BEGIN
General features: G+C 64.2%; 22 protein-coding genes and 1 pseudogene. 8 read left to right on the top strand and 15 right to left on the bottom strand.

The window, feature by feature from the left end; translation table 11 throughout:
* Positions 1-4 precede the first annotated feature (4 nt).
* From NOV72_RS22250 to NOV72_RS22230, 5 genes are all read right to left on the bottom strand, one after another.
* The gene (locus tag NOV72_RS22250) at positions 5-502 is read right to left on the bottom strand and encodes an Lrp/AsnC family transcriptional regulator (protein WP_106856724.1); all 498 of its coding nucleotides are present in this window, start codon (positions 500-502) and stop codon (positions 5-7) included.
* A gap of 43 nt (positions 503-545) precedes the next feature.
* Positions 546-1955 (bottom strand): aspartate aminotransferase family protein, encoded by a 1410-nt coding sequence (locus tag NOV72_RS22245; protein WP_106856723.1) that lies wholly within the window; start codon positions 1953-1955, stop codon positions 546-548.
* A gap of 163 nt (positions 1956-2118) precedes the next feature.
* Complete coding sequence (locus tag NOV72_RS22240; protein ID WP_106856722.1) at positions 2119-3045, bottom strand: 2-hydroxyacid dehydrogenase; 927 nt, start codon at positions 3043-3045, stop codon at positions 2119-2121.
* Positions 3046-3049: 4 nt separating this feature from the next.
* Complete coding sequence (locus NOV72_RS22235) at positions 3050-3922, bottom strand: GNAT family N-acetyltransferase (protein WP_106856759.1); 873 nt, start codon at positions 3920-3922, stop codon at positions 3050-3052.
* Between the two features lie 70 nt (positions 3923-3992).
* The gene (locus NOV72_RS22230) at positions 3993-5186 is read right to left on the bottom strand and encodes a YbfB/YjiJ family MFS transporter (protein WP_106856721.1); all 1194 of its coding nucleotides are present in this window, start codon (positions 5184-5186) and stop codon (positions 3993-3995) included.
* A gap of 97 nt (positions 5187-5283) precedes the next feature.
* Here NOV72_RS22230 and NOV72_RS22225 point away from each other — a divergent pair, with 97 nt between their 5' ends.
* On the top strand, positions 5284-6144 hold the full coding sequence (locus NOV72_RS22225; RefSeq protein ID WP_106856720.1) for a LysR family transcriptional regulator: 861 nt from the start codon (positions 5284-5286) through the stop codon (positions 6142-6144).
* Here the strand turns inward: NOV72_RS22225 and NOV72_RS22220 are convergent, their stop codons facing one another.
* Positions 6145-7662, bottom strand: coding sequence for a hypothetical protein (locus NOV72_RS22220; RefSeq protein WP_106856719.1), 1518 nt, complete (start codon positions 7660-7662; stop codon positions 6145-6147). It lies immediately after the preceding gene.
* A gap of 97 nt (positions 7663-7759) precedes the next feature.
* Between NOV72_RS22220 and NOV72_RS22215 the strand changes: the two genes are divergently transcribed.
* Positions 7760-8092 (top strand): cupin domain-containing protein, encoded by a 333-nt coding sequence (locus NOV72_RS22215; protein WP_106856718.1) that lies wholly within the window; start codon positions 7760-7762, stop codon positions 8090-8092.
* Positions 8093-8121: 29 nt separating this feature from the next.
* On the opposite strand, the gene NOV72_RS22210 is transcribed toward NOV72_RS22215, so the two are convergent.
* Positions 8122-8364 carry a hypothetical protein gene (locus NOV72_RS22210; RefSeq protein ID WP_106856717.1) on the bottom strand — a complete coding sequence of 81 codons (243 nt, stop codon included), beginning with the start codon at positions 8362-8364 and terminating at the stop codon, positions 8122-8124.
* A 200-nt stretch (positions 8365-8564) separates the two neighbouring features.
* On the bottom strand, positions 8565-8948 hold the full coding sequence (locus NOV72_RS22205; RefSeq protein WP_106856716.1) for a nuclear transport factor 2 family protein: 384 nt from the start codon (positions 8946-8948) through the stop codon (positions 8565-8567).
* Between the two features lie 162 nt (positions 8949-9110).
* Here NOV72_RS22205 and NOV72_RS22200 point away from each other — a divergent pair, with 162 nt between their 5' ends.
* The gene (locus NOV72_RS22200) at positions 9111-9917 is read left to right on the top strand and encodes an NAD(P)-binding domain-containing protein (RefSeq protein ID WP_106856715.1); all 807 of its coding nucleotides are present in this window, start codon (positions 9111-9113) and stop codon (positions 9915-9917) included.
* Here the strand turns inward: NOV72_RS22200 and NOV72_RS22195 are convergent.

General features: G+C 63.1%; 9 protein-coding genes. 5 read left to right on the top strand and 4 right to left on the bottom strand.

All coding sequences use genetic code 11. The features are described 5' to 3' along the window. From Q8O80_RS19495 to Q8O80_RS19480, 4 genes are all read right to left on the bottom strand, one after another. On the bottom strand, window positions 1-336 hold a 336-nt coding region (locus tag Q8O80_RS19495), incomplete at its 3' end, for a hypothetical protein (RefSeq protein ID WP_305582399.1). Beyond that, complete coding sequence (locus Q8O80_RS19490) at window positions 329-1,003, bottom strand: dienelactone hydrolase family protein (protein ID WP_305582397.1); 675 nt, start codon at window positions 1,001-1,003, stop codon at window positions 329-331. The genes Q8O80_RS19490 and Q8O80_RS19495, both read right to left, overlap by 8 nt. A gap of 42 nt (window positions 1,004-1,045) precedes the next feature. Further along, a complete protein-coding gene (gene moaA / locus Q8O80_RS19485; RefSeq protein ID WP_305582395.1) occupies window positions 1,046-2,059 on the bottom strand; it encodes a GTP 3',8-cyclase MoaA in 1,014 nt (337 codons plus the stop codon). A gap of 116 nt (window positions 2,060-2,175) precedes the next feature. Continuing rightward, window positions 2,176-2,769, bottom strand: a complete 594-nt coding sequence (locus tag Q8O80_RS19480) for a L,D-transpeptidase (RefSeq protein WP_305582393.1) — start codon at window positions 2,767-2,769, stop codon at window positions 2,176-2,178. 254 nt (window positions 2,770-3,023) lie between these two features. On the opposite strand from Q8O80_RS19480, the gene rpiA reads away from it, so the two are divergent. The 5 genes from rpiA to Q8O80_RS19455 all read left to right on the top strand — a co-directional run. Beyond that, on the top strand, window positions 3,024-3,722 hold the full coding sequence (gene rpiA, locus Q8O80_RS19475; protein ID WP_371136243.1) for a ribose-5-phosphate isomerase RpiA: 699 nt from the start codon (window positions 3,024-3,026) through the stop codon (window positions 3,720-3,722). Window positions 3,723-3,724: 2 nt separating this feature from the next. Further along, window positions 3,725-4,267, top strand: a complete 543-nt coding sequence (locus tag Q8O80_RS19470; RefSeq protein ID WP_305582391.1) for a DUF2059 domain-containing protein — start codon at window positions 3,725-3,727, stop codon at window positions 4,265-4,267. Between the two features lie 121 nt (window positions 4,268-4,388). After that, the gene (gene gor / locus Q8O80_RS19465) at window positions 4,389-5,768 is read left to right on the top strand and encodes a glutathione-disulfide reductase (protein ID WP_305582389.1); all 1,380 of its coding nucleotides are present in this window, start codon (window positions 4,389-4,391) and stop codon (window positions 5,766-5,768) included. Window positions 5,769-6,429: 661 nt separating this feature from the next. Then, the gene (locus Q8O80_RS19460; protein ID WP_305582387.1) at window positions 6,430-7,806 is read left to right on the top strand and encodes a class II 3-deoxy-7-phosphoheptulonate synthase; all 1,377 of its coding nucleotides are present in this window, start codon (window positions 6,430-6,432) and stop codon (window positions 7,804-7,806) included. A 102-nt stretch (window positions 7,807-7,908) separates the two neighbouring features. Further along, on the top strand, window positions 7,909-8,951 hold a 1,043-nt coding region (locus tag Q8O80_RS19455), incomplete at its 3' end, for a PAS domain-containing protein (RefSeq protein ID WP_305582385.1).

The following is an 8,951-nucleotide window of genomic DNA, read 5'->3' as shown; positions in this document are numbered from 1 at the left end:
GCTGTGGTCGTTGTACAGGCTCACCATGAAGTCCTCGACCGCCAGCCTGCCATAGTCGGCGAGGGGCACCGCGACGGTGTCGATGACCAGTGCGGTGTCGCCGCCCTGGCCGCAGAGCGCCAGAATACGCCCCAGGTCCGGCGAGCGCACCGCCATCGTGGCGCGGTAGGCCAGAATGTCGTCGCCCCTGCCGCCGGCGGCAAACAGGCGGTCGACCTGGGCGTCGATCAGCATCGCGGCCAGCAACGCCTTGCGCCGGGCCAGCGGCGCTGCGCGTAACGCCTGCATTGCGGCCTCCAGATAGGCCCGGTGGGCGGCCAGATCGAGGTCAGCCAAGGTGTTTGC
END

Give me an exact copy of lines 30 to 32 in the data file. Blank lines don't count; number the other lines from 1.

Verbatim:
* Here the strand turns inward: NOV72_RS22200 and NOV72_RS22195 are convergent.

General features: G+C 63.1%; 9 protein-coding genes. 5 read left to right on the top strand and 4 right to left on the bottom strand.

All coding sequences use genetic code 11. The features are described 5' to 3' along the window. From Q8O80_RS19495 to Q8O80_RS19480, 4 genes are all read right to left on the bottom strand, one after another. On the bottom strand, window positions 1-336 hold a 336-nt coding region (locus tag Q8O80_RS19495), incomplete at its 3' end, for a hypothetical protein (RefSeq protein ID WP_305582399.1). Beyond that, complete coding sequence (locus Q8O80_RS19490) at window positions 329-1,003, bottom strand: dienelactone hydrolase family protein (protein ID WP_305582397.1); 675 nt, start codon at window positions 1,001-1,003, stop codon at window positions 329-331. The genes Q8O80_RS19490 and Q8O80_RS19495, both read right to left, overlap by 8 nt. A gap of 42 nt (window positions 1,004-1,045) precedes the next feature. Further along, a complete protein-coding gene (gene moaA / locus Q8O80_RS19485; RefSeq protein ID WP_305582395.1) occupies window positions 1,046-2,059 on the bottom strand; it encodes a GTP 3',8-cyclase MoaA in 1,014 nt (337 codons plus the stop codon). A gap of 116 nt (window positions 2,060-2,175) precedes the next feature. Continuing rightward, window positions 2,176-2,769, bottom strand: a complete 594-nt coding sequence (locus tag Q8O80_RS19480) for a L,D-transpeptidase (RefSeq protein WP_305582393.1) — start codon at window positions 2,767-2,769, stop codon at window positions 2,176-2,178. 254 nt (window positions 2,770-3,023) lie between these two features. On the opposite strand from Q8O80_RS19480, the gene rpiA reads away from it, so the two are divergent. The 5 genes from rpiA to Q8O80_RS19455 all read left to right on the top strand — a co-directional run. Beyond that, on the top strand, window positions 3,024-3,722 hold the full coding sequence (gene rpiA, locus Q8O80_RS19475; protein ID WP_371136243.1) for a ribose-5-phosphate isomerase RpiA: 699 nt from the start codon (window positions 3,024-3,026) through the stop codon (window positions 3,720-3,722). Window positions 3,723-3,724: 2 nt separating this feature from the next. Further along, window positions 3,725-4,267, top strand: a complete 543-nt coding sequence (locus tag Q8O80_RS19470; RefSeq protein ID WP_305582391.1) for a DUF2059 domain-containing protein — start codon at window positions 3,725-3,727, stop codon at window positions 4,265-4,267. Between the two features lie 121 nt (window positions 4,268-4,388). After that, the gene (gene gor / locus Q8O80_RS19465) at window positions 4,389-5,768 is read left to right on the top strand and encodes a glutathione-disulfide reductase (protein ID WP_305582389.1); all 1,380 of its coding nucleotides are present in this window, start codon (window positions 4,389-4,391) and stop codon (window positions 5,766-5,768) included. Window positions 5,769-6,429: 661 nt separating this feature from the next. Then, the gene (locus Q8O80_RS19460; protein ID WP_305582387.1) at window positions 6,430-7,806 is read left to right on the top strand and encodes a class II 3-deoxy-7-phosphoheptulonate synthase; all 1,377 of its coding nucleotides are present in this window, start codon (window positions 6,430-6,432) and stop codon (window positions 7,804-7,806) included. A 102-nt stretch (window positions 7,807-7,908) separates the two neighbouring features. Further along, on the top strand, window positions 7,909-8,951 hold a 1,043-nt coding region (locus tag Q8O80_RS19455), incomplete at its 3' end, for a PAS domain-containing protein (RefSeq protein ID WP_305582385.1).